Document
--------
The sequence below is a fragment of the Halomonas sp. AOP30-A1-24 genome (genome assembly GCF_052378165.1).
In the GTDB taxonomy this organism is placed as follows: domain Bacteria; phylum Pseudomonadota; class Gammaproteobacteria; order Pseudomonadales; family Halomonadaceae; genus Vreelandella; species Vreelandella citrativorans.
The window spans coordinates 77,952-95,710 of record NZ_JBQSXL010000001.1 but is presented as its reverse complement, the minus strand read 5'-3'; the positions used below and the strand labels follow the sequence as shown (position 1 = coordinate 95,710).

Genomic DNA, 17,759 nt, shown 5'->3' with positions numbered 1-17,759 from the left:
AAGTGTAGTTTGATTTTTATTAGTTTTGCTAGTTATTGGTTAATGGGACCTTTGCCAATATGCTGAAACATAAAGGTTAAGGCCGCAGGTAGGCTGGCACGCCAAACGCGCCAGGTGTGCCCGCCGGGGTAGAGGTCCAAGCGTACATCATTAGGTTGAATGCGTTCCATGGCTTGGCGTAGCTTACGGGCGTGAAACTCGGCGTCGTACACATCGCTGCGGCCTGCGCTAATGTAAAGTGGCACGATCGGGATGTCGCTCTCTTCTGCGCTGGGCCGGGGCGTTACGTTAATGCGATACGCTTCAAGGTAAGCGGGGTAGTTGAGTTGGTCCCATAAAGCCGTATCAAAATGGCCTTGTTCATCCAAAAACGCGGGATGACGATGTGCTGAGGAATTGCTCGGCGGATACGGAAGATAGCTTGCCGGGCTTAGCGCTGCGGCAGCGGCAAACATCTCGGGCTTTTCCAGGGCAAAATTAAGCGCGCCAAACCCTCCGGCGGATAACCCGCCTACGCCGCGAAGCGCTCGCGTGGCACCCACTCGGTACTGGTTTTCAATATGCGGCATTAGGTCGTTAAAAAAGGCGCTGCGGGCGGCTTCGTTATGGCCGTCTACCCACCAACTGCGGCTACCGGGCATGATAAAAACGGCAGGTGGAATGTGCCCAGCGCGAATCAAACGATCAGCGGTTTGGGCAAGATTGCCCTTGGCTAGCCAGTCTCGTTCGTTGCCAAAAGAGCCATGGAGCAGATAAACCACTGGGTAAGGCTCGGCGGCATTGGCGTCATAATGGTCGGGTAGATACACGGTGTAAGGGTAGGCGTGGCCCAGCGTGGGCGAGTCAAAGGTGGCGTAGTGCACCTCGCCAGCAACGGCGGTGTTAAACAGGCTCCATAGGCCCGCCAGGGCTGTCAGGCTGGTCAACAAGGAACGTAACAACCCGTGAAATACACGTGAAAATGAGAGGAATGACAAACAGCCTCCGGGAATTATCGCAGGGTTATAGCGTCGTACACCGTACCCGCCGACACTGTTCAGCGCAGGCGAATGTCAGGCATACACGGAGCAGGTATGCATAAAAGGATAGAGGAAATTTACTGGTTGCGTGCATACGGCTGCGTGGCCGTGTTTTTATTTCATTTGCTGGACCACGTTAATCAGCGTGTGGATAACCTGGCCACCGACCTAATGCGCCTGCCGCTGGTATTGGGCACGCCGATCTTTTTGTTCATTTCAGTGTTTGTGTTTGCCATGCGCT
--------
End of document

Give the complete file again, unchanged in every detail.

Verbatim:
The sequence below is a fragment of the Halomonas sp. AOP30-A1-24 genome (genome assembly GCF_052378165.1).
In the GTDB taxonomy this organism is placed as follows: domain Bacteria; phylum Pseudomonadota; class Gammaproteobacteria; order Pseudomonadales; family Halomonadaceae; genus Vreelandella; species Vreelandella citrativorans.
The window spans coordinates 77,952-95,710 of record NZ_JBQSXL010000001.1 but is presented as its reverse complement, the minus strand read 5'-3'; the positions used below and the strand labels follow the sequence as shown (position 1 = coordinate 95,710).

Genomic DNA, 17,759 nt, shown 5'->3' with positions numbered 1-17,759 from the left:
AAGTGTAGTTTGATTTTTATTAGTTTTGCTAGTTATTGGTTAATGGGACCTTTGCCAATATGCTGAAACATAAAGGTTAAGGCCGCAGGTAGGCTGGCACGCCAAACGCGCCAGGTGTGCCCGCCGGGGTAGAGGTCCAAGCGTACATCATTAGGTTGAATGCGTTCCATGGCTTGGCGTAGCTTACGGGCGTGAAACTCGGCGTCGTACACATCGCTGCGGCCTGCGCTAATGTAAAGTGGCACGATCGGGATGTCGCTCTCTTCTGCGCTGGGCCGGGGCGTTACGTTAATGCGATACGCTTCAAGGTAAGCGGGGTAGTTGAGTTGGTCCCATAAAGCCGTATCAAAATGGCCTTGTTCATCCAAAAACGCGGGATGACGATGTGCTGAGGAATTGCTCGGCGGATACGGAAGATAGCTTGCCGGGCTTAGCGCTGCGGCAGCGGCAAACATCTCGGGCTTTTCCAGGGCAAAATTAAGCGCGCCAAACCCTCCGGCGGATAACCCGCCTACGCCGCGAAGCGCTCGCGTGGCACCCACTCGGTACTGGTTTTCAATATGCGGCATTAGGTCGTTAAAAAAGGCGCTGCGGGCGGCTTCGTTATGGCCGTCTACCCACCAACTGCGGCTACCGGGCATGATAAAAACGGCAGGTGGAATGTGCCCAGCGCGAATCAAACGATCAGCGGTTTGGGCAAGATTGCCCTTGGCTAGCCAGTCTCGTTCGTTGCCAAAAGAGCCATGGAGCAGATAAACCACTGGGTAAGGCTCGGCGGCATTGGCGTCATAATGGTCGGGTAGATACACGGTGTAAGGGTAGGCGTGGCCCAGCGTGGGCGAGTCAAAGGTGGCGTAGTGCACCTCGCCAGCAACGGCGGTGTTAAACAGGCTCCATAGGCCCGCCAGGGCTGTCAGGCTGGTCAACAAGGAACGTAACAACCCGTGAAATACACGTGAAAATGAGAGGAATGACAAACAGCCTCCGGGAATTATCGCAGGGTTATAGCGTCGTACACCGTACCCGCCGACACTGTTCAGCGCAGGCGAATGTCAGGCATACACGGAGCAGGTATGCATAAAAGGATAGAGGAAATTTACTGGTTGCGTGCATACGGCTGCGTGGCCGTGTTTTTATTTCATTTGCTGGACCACGTTAATCAGCGTGTGGATAACCTGGCCACCGACCTAATGCGCCTGCCGCTGGTATTGGGCACGCCGATCTTTTTGTTCATTTCAGTGTTTGTGTTTGCCATGCGCT